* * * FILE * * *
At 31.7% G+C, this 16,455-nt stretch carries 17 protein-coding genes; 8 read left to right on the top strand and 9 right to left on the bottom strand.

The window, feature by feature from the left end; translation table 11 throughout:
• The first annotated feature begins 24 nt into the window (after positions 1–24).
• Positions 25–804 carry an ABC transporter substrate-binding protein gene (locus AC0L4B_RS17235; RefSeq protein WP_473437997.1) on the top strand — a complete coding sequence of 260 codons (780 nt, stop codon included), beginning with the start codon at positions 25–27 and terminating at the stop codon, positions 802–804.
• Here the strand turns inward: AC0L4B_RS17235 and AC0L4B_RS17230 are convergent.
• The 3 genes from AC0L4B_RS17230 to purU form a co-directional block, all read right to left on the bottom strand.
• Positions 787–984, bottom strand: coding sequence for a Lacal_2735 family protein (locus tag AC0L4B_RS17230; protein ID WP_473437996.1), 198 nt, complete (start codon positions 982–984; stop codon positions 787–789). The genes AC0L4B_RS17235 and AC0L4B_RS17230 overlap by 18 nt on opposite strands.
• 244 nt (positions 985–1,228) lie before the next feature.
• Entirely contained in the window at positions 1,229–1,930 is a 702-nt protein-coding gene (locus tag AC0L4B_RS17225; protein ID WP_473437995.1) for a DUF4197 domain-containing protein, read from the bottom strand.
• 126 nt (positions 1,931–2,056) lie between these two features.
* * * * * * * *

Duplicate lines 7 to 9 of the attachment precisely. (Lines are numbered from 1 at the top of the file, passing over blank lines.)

• Positions 787–984, bottom strand: coding sequence for a Lacal_2735 family protein (locus tag AC0L4B_RS17230; protein ID WP_473437996.1), 198 nt, complete (start codon positions 982–984; stop codon positions 787–789). The genes AC0L4B_RS17235 and AC0L4B_RS17230 overlap by 18 nt on opposite strands.
• 244 nt (positions 985–1,228) lie before the next feature.
• Entirely contained in the window at positions 1,229–1,930 is a 702-nt protein-coding gene (locus tag AC0L4B_RS17225; protein ID WP_473437995.1) for a DUF4197 domain-containing protein, read from the bottom strand.